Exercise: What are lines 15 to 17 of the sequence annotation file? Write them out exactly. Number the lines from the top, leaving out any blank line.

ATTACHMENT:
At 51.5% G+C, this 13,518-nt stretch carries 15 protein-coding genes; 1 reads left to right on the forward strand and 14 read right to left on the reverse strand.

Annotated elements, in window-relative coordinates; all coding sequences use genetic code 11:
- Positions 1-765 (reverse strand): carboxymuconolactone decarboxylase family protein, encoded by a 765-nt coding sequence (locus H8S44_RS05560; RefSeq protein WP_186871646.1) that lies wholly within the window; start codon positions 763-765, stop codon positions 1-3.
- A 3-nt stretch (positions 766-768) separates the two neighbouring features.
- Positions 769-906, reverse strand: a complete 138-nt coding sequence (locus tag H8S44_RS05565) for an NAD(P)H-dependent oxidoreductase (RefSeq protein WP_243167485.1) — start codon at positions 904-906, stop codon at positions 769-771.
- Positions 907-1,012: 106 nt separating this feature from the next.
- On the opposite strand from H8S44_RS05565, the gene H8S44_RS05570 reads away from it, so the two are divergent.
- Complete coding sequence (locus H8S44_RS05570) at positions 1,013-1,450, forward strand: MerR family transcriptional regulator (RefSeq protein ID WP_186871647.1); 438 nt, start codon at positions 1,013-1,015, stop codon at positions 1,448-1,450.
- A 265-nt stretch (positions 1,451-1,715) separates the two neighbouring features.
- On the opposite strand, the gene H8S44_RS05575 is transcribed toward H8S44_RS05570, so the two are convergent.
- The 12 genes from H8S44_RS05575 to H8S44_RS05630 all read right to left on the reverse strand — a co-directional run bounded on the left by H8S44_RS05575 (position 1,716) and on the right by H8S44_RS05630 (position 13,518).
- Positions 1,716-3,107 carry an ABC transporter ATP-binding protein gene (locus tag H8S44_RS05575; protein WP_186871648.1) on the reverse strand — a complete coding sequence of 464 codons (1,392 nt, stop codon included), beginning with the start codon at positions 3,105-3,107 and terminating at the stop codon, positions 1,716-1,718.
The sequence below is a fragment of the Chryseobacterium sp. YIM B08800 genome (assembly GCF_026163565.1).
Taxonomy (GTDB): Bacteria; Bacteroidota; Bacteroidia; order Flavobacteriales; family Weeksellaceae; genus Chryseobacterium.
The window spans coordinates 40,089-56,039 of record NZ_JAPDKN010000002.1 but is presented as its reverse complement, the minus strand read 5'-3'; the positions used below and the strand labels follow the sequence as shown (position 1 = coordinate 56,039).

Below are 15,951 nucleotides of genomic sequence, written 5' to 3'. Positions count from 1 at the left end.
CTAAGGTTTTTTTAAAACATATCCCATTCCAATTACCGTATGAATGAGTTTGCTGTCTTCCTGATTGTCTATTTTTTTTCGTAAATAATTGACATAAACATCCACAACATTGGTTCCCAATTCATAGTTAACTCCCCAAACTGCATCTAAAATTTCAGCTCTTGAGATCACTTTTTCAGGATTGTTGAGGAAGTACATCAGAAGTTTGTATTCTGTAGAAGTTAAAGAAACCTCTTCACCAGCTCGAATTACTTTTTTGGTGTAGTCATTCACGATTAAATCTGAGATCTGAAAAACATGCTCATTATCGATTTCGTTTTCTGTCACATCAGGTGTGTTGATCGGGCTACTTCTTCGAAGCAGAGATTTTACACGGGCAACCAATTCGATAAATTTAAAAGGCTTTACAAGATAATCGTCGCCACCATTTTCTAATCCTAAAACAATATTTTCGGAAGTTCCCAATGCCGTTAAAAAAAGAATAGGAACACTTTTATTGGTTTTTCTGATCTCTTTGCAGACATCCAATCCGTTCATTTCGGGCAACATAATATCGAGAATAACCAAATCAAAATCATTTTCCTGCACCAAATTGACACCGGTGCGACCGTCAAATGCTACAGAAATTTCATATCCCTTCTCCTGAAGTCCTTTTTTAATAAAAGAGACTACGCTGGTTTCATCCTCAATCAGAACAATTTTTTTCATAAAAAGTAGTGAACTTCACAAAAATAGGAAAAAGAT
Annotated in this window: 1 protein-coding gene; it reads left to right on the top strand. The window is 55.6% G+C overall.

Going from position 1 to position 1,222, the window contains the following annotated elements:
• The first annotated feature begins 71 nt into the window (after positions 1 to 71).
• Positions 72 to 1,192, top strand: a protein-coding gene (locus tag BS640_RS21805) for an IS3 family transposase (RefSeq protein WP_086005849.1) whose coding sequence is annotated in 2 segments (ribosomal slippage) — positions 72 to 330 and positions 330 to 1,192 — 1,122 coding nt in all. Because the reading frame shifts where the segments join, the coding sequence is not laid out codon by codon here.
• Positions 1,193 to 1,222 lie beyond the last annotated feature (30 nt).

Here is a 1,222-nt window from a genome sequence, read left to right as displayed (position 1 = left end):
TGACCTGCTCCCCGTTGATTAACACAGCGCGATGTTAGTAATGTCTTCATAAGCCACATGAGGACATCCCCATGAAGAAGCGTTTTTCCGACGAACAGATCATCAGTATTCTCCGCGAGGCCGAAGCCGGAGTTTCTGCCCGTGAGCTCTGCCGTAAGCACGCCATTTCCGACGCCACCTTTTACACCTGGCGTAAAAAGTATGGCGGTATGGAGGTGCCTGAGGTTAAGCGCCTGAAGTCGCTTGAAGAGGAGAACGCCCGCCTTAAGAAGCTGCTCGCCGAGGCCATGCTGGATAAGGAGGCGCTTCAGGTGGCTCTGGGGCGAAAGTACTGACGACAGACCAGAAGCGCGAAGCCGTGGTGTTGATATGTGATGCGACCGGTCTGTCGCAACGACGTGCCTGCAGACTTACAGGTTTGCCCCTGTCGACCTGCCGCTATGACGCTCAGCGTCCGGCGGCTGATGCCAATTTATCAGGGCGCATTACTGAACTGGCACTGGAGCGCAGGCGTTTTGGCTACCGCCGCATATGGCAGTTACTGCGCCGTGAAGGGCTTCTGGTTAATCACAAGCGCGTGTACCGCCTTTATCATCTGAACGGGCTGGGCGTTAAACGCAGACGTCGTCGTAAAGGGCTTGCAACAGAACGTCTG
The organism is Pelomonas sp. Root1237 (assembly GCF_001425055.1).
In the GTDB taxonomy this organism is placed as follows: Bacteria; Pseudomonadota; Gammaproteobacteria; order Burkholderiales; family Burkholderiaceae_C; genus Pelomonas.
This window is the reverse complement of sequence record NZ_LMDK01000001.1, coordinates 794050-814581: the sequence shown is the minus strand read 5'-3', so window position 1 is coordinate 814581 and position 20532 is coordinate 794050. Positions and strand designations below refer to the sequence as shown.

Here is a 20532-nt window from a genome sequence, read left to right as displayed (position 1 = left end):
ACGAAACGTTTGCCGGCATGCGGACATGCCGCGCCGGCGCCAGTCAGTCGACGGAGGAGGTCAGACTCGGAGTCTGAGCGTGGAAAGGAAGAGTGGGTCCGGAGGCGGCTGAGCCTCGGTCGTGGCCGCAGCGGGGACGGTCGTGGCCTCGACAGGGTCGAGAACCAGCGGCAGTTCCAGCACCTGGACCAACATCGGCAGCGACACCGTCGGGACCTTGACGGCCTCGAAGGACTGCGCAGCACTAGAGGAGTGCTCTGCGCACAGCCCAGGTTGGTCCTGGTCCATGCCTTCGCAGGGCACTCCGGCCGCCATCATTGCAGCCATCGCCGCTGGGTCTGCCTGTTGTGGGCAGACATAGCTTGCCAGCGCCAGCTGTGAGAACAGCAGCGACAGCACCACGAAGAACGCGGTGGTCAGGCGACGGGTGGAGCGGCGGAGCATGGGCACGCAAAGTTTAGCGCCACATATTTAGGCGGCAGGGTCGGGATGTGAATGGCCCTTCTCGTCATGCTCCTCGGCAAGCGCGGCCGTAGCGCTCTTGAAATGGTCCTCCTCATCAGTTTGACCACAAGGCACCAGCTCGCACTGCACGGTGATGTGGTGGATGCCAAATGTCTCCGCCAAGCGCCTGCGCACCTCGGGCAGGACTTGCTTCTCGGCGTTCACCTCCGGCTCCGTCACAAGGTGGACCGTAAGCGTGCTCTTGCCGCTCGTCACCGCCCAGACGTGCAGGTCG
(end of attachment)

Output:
The window spans coordinates 40,089-56,039 of record NZ_JAPDKN010000002.1 but is presented as its reverse complement, the minus strand read 5'-3'; the positions used below and the strand labels follow the sequence as shown (position 1 = coordinate 56,039).

Below are 15,951 nucleotides of genomic sequence, written 5' to 3'. Positions count from 1 at the left end.
CTAAGGTTTTTTTAAAACATATCCCATTCCAATTACCGTATGAATGAGTTTGCTGTCTTCCTGATTGTCTATTTTTTTTCGTAAATAATTGACATAAACATCCACAACATTGGTTCCCAATTCATAGTTAACTCCCCAAACTGCATCTAAAATTTCAGCTCTTGAGATCACTTTTTCAGGATTGTTGAGGAAGTACATCAGAAGTTTGTATTCTGTAGAAGTTAAAGAAACCTCTTCACCAGCTCGAATTACTTTTTTGGTGTAGTCATTCACGATTAAATCTGAGATCTGAAAAACATGCTCATTATCGATTTCGTTTTCTGTCACATCAGGTGTGTTGATCGGGCTACTTCTTCGAAGCAGAGATTTTACACGGGCAACCAATTCGATAAATTTAAAAGGCTTTACAAGATAATCGTCGCCACCATTTTCTAATCCTAAAACAATATTTTCGGAAGTTCCCAATGCCGTTAAAAAAAGAATAGGAACACTTTTATTGGTTTTTCTGATCTCTTTGCAGACATCCAATCCGTTCATTTCGGGCAACATAATATCGAGAATAACCAAATCAAAATCATTTTCCTGCACCAAATTGACACCGGTGCGACCGTCAAATGCTACAGAAATTTCATATCCCTTCTCCTGAAGTCCTTTTTTAATAAAAGAGACTACGCTGGTTTCATCCTCAATCAGAACAATTTTTTTCATAAAAAGTAGTGAACTTCACAAAAATAGGAAAAAGAT